Ten years ago it started raining on Mother’s Day and continued raining for days. Many communities in this area, especially Peabody and areas along the Merrimack River, experienced serious flooding.
Here in South Hamilton, Massachusetts, it wasn’t too bad, but as you can see from these photographs, Patton Park experienced some flooding. The small pond seemed to grow until it took over most of the park, in some places extending right to the sidewalk.
I first fell in love with this little red cottage in Asbury Grove in 2008. It looked so cheerful and tidy, with the fancy white woodwork and the heart-shaped decorative elements. It looked like something out of an old cartoon, like a honeymoon cottage for Mickey and Minnie Mouse, or Popeye and Olive Oyl. It was empty and for sale, and I hoped someone would buy it soon, because it looked sad sitting empty.
I took a picture that day and I drove by several times over the next few years, always wondering if it was still empty. Of course I had crazy thoughts of buying it myself and using it as a guest room, but real estate in Asbury Grove is complicated. It’s a religious community and you buy the cottage but are leasing the land from the community, and I don’t think I would pass the admissions process. Also, if I had the money to buy something like this, I would probably be better off using it to expand my present home.
Over the years, the For Sale sign stayed up but the phone number faded, and there were some minor signs of damage. The wooden heart gable decoration apparently fell off, but I could see it inside in the front window. One day I saw a Private Property sign, which made me wonder if someone had seen me there and wanted me to stop taking pictures. I felt like maybe it was time to stop anyway — I felt like I was cottage-stalking. So I stopped going by.
I happened to be driving by the Grove today and decided to take a quick look. I knew the roof of the place across the street had collapsed under the weight of snow during the winter, and was curious to see what was left of it. I found a big pile of rubble, but the real surprise was that my little red cottage was also gone, leaving almost no trace, just a little clearing in the woods. From what I can see online, a tree fell on it and it had to be taken down.
I’m sorry it’s gone, but I am glad I have my photographs.
I’m a great admirer of artist Philip Coleman’s murals around the area, and I especially like the one he did on the side of the Beverly Gas & Tire building at near the intersection of Cabot and Rantoul Streets in Beverly. The subject matter appeals to me — I like diners, old cars and factory buildings. I also like the fact that it’s at a location by the railroad tracks that’s best described as utilitarian, quite a way up Cabot Street from the galleries and coffee shops near Montserrat College of Art, the Beverly Public Library and Beverly Common. The wall of the tire business, bordering a Rite-Aid parking lot, didn’t strike me as a great place for a mural, but the artist certainly knew exactly what would work here. Rather than ignoring the parking lot and just paint on the top half of the wall, he created a mural that works perfectly with the parked cars, incorporating them right into the picture.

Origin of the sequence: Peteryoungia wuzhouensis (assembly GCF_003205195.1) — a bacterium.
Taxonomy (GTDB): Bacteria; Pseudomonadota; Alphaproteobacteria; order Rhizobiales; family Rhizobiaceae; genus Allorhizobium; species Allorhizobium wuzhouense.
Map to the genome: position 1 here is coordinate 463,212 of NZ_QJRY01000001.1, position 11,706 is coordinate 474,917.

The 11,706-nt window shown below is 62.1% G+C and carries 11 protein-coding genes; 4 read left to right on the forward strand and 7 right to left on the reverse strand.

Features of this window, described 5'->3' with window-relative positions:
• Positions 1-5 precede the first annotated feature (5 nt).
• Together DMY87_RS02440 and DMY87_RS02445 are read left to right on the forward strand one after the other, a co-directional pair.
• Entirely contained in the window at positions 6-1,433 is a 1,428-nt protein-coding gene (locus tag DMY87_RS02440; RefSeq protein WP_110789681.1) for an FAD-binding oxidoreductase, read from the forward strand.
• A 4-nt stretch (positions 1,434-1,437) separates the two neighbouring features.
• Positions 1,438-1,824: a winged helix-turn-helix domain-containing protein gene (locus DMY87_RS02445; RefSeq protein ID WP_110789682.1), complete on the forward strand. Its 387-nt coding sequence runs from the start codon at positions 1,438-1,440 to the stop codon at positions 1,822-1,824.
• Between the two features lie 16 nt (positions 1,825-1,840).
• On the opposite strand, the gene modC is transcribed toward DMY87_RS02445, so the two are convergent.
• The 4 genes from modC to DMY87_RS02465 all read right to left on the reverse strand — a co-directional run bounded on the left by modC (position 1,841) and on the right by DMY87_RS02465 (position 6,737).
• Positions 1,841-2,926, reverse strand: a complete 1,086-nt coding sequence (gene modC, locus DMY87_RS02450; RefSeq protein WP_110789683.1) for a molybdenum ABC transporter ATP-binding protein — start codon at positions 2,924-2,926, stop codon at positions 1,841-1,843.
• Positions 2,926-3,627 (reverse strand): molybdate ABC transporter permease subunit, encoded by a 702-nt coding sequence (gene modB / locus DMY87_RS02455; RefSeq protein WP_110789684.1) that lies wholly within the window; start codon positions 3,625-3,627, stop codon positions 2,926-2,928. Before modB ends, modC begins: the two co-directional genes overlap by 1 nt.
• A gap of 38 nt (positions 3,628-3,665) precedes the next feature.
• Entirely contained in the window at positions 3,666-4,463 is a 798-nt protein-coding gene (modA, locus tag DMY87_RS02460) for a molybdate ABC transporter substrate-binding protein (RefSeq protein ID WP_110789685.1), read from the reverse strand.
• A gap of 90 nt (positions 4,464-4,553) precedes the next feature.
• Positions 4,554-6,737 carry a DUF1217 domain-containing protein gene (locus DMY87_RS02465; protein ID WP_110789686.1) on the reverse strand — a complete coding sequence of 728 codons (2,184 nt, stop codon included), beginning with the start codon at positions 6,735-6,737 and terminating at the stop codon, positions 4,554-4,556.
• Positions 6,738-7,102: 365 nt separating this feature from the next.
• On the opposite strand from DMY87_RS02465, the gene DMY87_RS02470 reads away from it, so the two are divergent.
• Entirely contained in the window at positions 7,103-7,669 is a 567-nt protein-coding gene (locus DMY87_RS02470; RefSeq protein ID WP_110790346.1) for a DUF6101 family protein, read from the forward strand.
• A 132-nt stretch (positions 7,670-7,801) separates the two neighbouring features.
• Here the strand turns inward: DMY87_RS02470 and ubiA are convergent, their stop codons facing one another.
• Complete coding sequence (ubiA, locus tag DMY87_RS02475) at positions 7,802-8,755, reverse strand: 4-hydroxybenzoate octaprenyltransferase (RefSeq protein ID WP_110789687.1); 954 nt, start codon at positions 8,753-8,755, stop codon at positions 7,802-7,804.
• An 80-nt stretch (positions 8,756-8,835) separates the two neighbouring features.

Some excitement on Route 1A in Ipswich this morning! I was at the entrance to Appleton Farms when I saw a Police car across the highway with the lights on, and the officer outside trying to guide an escaped cow back over to the farm. The cow kept running in and out of the road, coming right to the entrance of the farm at one point but then running back out to the road, heading for the Hamilton line. I hope the cow eventually returned home safe!
I love August, when it’s easy to get beautiful, juicy, local tomatoes. I usually get mine here at Canaan Farm, on Main Street in Wenham, Massachusetts.
St. Mary Star of the Sea
253 Cabot Street
I’ve admired this building for years, but this is the first time I have photographed it. I decided to be a little more intentional about my photography, and started making a list of places I want to capture, and this was the top of the list for nearby places.
This beautiful 19th century railroad station always looks to me like it belongs on the Island of Sodor with Thomas the Tank Engine — it’s almost too cute to be real! It’s all closed up and no longer in use, but the train still stops here. The train I take to and from Boston stops at this station, and I always find it a thrill to see the old Swampscott sign and all that great gingerbread wood trim out the train window.
Swampscott Railroad Depot
10 Railroad Avenue
Built in the 1860s in the Stick Style by Boston Housewright George W. Cram
National Register of Historic Places #98001106
“Rolling grasslands, grazing livestock, stone walls, and historic farm buildings are part of this pastoral landscape – a rare glimpse into New England’s agricultural past. A gift of Colonel Francis R. Appleton, Jr., and his wife Joan, Appleton Farms is one of the oldest continuously operating farms in the country, established and maintained by nine generations of the Appleton family.” — Source: Trustees of Reservations
219 County Road
In the summer, Philip Coleman’s Calle Casa mural blends so well into the Casa de Moda building and surroundings that the black posts were added to keep people from trying to drive down this street and crashing into the building. In the winter, seeing the man in his summer shorts and tee and people enjoying the fine weather at sidewalk tables is like a window into summer. Walking past this today, bundled up in the cold, it brought a smile to my face as I thought of summers past and summers yet to come!
Calle Casa — Summer photo of the mural showing how it fits in with the rest of the Casa de Moda building.